To start, open the SharePoint page you wish to inspect and open the developer tools by pressing the F12 key on your keyboard. You will be prompted with a window; click the Network tab visible at the top and you will see the network section of the developer tools:

SharePoint page load time diagnostics

Navigate to the Network tab, check the “Disable cache” checkbox in order to disable any client-side caching or selected features. Also, check whether network activity checking is enabled (the circle icon near the “Disable cache” checkbox should be red).

 

       2. Capture the activity

By pressing F5, the site will be refreshed, and as the site is initializing you will see a lot of activity going on inside the developer tools. These rows are the individual exchanges our browser performs with the servers in order to load the entire content the site is providing. Each row is an individual response to a request our browser has made. The response can be anything: an image, JavaScript and CSS files, the page HTML, and so on. Keep track of the page loading progress inside the browser and make sure you stop the network capturing as soon the page content stops loading. That gives us an approximate page load time—the first troubleshooting metric we are after.

 

       3. Find the headers

Even though there should be many requests made in order to render our page, the only request that we’re interested in is the one relating to the actual SharePoint page itself. That file usually has an “.aspx” suffix and the same name as our page—as seen in the browser’s URL input. In my case, the file I was looking for was start.aspx, and this was the first entry inside the requests list (which isn’t necessarily always the case), as shown in the image below:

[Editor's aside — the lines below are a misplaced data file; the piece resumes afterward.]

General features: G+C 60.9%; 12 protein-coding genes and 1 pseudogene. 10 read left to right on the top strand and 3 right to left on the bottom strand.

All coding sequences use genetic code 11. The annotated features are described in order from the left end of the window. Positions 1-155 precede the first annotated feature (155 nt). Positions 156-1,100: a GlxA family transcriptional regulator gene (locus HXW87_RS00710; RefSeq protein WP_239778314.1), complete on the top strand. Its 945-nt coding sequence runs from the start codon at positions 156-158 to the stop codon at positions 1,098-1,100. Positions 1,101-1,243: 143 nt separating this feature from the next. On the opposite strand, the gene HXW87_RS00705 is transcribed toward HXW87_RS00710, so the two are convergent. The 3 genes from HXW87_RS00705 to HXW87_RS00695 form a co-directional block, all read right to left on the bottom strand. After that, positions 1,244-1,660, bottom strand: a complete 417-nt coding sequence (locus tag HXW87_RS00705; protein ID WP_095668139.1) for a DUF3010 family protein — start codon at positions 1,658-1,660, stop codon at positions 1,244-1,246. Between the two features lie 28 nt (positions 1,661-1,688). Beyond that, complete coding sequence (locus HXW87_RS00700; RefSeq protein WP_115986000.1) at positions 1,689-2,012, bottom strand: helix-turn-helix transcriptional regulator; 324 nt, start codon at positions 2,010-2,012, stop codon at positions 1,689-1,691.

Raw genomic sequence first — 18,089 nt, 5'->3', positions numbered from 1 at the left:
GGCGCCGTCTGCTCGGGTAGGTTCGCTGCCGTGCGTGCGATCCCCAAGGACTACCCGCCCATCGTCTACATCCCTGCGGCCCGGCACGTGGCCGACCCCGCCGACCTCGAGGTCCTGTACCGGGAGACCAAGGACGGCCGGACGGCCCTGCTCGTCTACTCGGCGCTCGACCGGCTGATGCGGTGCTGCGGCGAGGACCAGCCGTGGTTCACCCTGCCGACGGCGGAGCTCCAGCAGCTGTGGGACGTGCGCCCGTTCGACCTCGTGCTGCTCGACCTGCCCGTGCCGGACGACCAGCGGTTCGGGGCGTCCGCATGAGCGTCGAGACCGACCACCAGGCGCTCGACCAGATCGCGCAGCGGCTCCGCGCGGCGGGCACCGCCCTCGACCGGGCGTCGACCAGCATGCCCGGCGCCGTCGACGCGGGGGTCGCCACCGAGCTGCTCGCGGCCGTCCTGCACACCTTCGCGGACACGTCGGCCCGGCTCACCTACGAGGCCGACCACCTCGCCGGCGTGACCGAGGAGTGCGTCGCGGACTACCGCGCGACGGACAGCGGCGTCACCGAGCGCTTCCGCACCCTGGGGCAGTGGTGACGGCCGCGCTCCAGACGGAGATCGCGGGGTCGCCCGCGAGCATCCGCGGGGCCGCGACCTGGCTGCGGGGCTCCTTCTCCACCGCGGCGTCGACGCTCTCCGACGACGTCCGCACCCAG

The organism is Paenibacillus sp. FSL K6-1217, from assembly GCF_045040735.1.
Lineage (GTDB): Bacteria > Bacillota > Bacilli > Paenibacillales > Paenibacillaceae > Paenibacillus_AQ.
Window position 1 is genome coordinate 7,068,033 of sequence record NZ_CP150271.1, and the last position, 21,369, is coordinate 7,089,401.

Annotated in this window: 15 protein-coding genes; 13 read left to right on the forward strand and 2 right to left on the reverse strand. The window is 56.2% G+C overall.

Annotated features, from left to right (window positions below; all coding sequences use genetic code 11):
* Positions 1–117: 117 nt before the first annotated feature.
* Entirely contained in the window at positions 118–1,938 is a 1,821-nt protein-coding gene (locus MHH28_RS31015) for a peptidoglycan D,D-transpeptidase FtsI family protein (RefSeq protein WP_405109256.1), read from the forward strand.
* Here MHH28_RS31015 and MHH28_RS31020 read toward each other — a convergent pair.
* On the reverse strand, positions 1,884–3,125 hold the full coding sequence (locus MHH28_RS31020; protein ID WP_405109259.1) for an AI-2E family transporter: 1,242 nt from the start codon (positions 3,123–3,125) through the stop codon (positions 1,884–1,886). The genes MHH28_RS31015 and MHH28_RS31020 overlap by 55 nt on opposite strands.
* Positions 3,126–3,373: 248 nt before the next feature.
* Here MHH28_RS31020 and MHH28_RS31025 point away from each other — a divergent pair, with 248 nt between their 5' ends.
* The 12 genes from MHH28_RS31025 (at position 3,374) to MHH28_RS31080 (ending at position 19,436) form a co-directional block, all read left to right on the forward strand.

SharePoint page laod time diagnostics - find the SharePoint page

Click on the file and you will see additional data regarding the response and request provided. Since the HTTP response headers are what we are looking for, click the “Headers” tab and expand the “Response Headers” group if they aren’t already exapnded. And here they are!

SharePoint page load time diagnostics - response headers


Approach 2: PowerShell

If you prefer a faster approach, we got you covered! With this PowerShell script you can get the metrics you’re looking quickly and easily. Just provide the page URL and the cookies if the page requires authentication, and you’re all set.

$Url = ”” # Type the page URL here.

$rtFaValue = "" # Your rtFa Cookie here.

$FedAuthValue = "" # Your FedAuth Cookie here. 

If ($rtFaValue -eq [string]::Empty -and $FedAuthValue -eq [string]::Empty) {

    $response = Invoke-Webrequest $Url -UseDefaultCredentials -UseBasicParsing -Method Get

} Else {

    $session = New-Object Microsoft.PowerShell.Commands.WebRequestSession

    If ($rtFaCookie -ne [string]::Empty) {

        $rtfaCookie = New-Object System.Net.Cookie

        $rtfaCookie.Name = "rtFa"

        $rtfaCookie.Value = $rtFaValue

        $rtfaCookie.Domain = "sharepoint.com"

        $session.Cookies.Add($rtfaCookie)

    }

 

    If ($FedAuthCookie -ne [string]::Empty) {

        $fedAuthCookie = New-Object System.Net.Cookie

        $fedAuthCookie.Name = "FedAuth"

        $fedAuthCookie.Value = $FedAuthValue

        $fedAuthCookie.Domain = "sharepoint.com"

        $session.Cookies.Add($fedAuthCookie);

    }

 

    $response = Invoke-Webrequest $Url -WebSession $session -UseBasicParsing -Method Get